A Beginner’s Guide to Daily Fantasy Basketball
If you’ve been playing season-long fantasy football for any amount of time, you’ve probably wondered if there are any other ways to play the game and enhance your experience as a player. Daily Fantasy Sports (DFS) contests are a lot of fun and offer fantasy managers the chance to pick a new team each and every week and compete against friends, family, and passionate fans in exciting games. The best part? You can win money in some of these contests! Whether you’re brand new to the world of DFS or just dipping your toes in the water, this article will act as a guide to the basics of playing in these daily contests.
What is it?
Daily fantasy basketball is similar to other DFS sports in that you can enter contests every day that games are played. You can enter lineups for a full slate of action, for single games, or both. In NBA DFS contests, your lineups and entries are one-time only, and each new lineup is a new chance to win. These contests differ from season-long contests in that you’re not invested in the team you drafted, you’re not playing the waiver wire, you’re not making trades, and you’re not thinking long-term. In DFS contests, you need simply to build the best lineup for the contest at hand,
Where to Play and How to Get Started
There are plenty of places to play NBA DFS, but the biggest and best are FanDuel, DraftKings, and Yahoo. To check out the full sites, click here for FanDuel here for DraftKings, and here for Yahoo. Signing up on these sites is quick and easy, and all of them offer some form of a bonus when you sign up and make your first deposit, and additional bonuses can be had when you refer friends to sign up.
There are two main contest types in the world of DFS. These are GPPs (also called tournaments) and cash games.
Guaranteed Prize Pool (GPPs)
GPPs are contests in which a small number of entrants win large prizes in a tiered structure. This means that the top overall scorer wins the most prize money, the second overall scorer wins the next most prize money, and so on. These contests differ from cash games in that the prizes are not equal among winners, and less than half of the field wins. Strategy for GPPs typically centers around building your lineup around high-upside plays who could propel you to the top of the field for a big payday. Utilizing low-owned options is a common strategy as well, because the idea in GPPs is not to beat just half of entrants but to beat everyone. GPPs can be single entry or multi-entry.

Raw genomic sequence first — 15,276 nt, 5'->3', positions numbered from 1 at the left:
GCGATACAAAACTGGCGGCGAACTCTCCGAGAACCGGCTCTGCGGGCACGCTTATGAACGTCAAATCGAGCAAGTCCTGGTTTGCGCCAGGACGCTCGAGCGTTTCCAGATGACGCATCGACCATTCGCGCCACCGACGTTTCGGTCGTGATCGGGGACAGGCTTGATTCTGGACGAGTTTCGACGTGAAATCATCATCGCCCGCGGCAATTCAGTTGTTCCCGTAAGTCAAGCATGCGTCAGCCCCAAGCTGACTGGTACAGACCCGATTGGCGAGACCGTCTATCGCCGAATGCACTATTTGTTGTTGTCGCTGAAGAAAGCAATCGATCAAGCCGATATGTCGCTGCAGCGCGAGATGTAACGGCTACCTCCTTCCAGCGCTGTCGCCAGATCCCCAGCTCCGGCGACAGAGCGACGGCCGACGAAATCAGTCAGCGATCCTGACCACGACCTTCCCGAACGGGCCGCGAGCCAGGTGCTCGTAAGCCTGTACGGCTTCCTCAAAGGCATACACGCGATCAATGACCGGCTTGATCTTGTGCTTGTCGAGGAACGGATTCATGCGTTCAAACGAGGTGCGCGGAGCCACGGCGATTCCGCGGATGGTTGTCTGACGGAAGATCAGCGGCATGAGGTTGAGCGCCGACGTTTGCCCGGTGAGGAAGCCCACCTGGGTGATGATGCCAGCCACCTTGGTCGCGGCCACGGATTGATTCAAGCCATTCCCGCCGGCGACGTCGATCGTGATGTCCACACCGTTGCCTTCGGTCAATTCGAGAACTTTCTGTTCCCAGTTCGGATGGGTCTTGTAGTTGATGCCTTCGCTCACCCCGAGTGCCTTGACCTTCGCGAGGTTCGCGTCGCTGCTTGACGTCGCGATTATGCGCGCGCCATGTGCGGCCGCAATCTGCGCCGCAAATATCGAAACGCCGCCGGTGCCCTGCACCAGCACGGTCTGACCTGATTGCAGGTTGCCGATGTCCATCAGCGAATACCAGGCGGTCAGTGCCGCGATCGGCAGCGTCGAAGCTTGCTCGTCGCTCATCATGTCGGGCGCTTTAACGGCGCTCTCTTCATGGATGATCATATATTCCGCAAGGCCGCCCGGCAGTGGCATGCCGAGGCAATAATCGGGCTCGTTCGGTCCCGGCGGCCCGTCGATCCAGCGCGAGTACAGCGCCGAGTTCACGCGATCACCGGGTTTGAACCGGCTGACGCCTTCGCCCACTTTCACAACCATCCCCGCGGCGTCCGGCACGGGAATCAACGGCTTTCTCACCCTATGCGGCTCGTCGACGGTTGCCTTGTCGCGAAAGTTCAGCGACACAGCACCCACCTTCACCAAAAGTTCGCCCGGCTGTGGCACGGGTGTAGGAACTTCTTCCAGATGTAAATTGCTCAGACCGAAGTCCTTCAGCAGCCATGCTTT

For more in-depth information on GPP strategy, click here.
Cash games are contests in which entrants simply need to finish in the top half of entries to win and take home a prize. That prize is equal across all winners and is almost always double the entry fee of the contest. Multiple entries are usually not allowed. Strategy for these contests typically centers around filling out your lineup with high-floor options who are a safe bet for points and will help you win, rather than utilizing riskier plays with more upside. Cash games consist of two contest sub-types:
- Head-to-Head (H2H): H2H contests pit you against one other entrant in a winner-take-all matchup where one of you doubles your entry fee and one of you loses your entry fee. These contests feature elements of GPPs and cash games.
- 50/50s: 50/50s are exactly what they sound like. The top 50 percent of entrants win, and the bottom 50 percent don’t. These are sometimes called double-ups because of the prize.
Single Game vs. Full Roster